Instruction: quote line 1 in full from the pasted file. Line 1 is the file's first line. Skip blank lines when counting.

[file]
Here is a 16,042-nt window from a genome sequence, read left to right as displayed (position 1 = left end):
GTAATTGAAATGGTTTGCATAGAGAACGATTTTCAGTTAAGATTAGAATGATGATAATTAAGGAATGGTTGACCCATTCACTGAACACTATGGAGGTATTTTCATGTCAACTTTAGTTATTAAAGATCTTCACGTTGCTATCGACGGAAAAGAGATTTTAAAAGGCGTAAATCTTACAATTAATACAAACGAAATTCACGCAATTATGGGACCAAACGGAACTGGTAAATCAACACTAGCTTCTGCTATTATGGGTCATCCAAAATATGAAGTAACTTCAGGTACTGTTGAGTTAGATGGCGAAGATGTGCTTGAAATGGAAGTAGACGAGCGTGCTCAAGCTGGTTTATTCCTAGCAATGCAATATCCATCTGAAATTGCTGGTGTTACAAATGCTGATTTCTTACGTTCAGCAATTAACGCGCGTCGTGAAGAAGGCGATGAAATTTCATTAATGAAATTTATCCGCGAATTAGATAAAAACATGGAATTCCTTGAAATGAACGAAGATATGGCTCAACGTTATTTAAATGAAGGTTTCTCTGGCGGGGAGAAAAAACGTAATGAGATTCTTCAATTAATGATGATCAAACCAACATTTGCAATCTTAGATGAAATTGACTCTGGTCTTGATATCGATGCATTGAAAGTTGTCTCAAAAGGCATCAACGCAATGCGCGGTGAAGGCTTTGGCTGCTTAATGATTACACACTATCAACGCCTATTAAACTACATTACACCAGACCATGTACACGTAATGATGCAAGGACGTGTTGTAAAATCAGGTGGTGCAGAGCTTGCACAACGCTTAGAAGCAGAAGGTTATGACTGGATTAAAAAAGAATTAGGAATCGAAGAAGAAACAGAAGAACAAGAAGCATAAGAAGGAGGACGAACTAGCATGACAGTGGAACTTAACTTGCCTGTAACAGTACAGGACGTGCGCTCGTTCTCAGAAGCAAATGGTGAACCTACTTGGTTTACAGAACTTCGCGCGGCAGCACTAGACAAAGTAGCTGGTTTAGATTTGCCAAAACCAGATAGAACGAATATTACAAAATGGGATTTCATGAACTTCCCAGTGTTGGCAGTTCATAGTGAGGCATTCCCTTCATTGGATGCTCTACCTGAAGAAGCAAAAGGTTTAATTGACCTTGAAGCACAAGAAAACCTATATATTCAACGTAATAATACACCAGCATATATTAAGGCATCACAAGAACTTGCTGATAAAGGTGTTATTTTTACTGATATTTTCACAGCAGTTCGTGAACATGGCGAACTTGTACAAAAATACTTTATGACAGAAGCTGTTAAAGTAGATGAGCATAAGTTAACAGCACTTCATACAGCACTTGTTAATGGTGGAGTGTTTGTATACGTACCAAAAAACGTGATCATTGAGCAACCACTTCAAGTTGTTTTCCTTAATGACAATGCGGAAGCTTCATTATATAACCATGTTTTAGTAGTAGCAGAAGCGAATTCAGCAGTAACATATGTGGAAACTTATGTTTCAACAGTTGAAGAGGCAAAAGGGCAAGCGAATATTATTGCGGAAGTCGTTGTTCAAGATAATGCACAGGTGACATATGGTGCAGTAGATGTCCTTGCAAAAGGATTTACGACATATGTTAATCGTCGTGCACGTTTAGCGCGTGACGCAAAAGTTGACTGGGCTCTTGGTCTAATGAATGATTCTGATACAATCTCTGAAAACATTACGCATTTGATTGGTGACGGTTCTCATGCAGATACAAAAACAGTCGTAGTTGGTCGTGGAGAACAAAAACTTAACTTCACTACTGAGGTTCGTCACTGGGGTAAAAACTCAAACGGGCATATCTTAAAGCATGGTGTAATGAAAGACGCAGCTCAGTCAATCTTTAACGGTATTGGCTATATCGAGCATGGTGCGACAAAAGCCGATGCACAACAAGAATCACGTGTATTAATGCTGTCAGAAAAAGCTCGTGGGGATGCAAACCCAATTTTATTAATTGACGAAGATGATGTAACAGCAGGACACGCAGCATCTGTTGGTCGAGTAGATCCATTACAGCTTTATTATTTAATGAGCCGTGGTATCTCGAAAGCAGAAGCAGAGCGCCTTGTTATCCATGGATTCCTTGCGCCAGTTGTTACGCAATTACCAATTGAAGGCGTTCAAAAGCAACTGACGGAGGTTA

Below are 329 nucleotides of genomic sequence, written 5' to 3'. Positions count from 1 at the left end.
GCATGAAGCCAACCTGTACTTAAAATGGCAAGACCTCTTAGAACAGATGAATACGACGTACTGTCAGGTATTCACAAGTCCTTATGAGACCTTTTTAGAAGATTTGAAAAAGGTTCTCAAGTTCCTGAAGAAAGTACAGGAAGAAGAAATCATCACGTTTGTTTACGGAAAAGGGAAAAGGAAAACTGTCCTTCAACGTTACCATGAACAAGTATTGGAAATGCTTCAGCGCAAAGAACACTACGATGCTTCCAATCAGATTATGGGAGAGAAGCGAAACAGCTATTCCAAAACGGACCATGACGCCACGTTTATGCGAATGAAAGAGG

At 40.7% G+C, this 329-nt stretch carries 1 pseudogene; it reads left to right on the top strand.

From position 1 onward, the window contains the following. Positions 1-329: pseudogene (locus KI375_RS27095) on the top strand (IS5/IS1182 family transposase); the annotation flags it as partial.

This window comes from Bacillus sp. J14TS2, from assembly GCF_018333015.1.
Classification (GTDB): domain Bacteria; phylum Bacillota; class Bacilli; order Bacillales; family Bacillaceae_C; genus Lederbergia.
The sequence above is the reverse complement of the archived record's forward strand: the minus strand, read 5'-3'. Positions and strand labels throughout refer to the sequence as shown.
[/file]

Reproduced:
Here is a 16,042-nt window from a genome sequence, read left to right as displayed (position 1 = left end):